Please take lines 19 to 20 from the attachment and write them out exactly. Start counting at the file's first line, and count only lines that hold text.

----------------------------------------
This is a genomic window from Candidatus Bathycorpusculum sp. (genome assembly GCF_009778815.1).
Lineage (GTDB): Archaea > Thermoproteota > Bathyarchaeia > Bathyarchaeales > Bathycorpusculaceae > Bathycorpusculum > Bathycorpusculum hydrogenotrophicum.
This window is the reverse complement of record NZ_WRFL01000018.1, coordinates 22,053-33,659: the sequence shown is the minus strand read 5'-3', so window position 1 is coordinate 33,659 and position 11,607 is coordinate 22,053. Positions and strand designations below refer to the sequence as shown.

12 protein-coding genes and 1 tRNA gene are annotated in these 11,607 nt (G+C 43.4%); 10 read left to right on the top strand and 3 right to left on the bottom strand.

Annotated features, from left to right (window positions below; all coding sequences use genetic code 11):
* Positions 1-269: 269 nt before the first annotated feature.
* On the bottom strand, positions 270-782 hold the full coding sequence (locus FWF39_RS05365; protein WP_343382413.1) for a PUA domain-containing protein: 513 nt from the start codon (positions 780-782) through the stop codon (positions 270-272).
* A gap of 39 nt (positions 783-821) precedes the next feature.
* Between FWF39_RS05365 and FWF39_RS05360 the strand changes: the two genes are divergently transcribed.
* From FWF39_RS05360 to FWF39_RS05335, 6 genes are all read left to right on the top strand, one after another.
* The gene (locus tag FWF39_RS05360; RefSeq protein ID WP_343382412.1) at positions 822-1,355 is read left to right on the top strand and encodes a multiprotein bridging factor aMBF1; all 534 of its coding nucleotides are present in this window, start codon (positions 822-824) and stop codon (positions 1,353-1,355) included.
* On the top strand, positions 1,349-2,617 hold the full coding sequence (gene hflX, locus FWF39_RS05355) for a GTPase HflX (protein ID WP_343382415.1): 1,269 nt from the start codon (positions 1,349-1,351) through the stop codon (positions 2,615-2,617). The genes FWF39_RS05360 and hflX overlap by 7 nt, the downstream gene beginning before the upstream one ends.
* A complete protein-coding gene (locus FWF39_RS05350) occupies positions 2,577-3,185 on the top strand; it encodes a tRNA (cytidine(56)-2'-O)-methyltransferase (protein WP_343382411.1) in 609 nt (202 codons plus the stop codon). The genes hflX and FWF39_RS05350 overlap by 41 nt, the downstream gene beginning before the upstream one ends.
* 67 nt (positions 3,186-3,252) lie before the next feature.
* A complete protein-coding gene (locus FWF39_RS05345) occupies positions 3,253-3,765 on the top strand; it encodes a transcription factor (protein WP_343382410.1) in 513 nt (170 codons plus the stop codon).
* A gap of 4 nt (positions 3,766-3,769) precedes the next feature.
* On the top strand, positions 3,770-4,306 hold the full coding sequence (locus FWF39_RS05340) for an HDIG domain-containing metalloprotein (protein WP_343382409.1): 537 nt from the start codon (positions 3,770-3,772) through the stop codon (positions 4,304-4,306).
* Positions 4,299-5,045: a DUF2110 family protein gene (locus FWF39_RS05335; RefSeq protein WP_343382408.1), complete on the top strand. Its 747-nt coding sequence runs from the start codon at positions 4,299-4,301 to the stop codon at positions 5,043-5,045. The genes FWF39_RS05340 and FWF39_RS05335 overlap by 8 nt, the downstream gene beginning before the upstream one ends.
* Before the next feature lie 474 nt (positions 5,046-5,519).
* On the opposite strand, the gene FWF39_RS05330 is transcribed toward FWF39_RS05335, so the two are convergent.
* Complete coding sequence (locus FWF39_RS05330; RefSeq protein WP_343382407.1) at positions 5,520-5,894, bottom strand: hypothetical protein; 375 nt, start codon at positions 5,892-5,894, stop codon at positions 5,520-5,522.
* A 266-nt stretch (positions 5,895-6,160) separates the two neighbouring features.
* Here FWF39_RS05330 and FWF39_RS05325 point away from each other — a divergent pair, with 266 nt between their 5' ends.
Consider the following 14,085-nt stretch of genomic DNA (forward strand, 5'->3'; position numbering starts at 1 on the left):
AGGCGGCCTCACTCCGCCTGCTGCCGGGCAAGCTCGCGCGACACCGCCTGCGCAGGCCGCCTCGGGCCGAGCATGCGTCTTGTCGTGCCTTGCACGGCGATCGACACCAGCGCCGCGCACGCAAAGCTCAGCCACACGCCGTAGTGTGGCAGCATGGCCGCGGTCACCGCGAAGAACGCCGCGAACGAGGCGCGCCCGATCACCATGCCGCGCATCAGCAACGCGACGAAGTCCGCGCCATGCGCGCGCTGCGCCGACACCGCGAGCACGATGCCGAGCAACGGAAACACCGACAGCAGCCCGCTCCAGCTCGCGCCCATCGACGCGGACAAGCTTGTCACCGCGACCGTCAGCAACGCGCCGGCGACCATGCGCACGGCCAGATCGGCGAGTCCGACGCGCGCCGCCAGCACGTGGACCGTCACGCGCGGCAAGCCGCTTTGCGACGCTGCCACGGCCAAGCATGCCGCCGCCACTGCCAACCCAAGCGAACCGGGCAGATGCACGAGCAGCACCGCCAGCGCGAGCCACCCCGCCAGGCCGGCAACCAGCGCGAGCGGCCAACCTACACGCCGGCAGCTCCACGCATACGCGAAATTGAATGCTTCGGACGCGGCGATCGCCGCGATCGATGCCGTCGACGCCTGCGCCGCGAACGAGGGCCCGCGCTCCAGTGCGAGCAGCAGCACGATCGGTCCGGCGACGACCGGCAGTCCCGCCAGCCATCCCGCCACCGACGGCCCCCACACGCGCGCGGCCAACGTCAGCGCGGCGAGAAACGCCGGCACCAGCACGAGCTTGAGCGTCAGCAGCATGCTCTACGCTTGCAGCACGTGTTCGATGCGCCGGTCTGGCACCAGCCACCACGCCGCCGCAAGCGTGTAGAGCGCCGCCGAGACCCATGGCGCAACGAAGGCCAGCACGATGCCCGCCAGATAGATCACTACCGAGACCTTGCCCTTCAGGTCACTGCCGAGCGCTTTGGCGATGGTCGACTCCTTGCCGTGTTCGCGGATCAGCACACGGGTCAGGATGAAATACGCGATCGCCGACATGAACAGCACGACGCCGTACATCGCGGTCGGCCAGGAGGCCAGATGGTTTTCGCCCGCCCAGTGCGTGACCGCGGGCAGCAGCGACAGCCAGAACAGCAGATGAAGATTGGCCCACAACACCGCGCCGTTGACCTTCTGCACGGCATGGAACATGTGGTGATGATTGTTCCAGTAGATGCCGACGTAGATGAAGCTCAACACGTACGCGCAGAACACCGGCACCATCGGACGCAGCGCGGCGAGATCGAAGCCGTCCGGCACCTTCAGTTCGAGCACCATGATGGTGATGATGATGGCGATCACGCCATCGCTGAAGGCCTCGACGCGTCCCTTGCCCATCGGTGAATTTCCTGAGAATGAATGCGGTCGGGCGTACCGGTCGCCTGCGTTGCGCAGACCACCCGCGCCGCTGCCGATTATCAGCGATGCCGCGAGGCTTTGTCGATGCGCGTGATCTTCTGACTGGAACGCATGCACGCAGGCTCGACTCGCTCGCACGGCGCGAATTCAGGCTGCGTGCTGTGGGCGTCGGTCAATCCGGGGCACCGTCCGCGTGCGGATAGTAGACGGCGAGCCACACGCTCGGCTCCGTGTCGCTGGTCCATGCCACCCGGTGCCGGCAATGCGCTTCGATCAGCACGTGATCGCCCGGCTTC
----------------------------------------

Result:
* Before the next feature lie 474 nt (positions 5,046-5,519).
* On the opposite strand, the gene FWF39_RS05330 is transcribed toward FWF39_RS05335, so the two are convergent.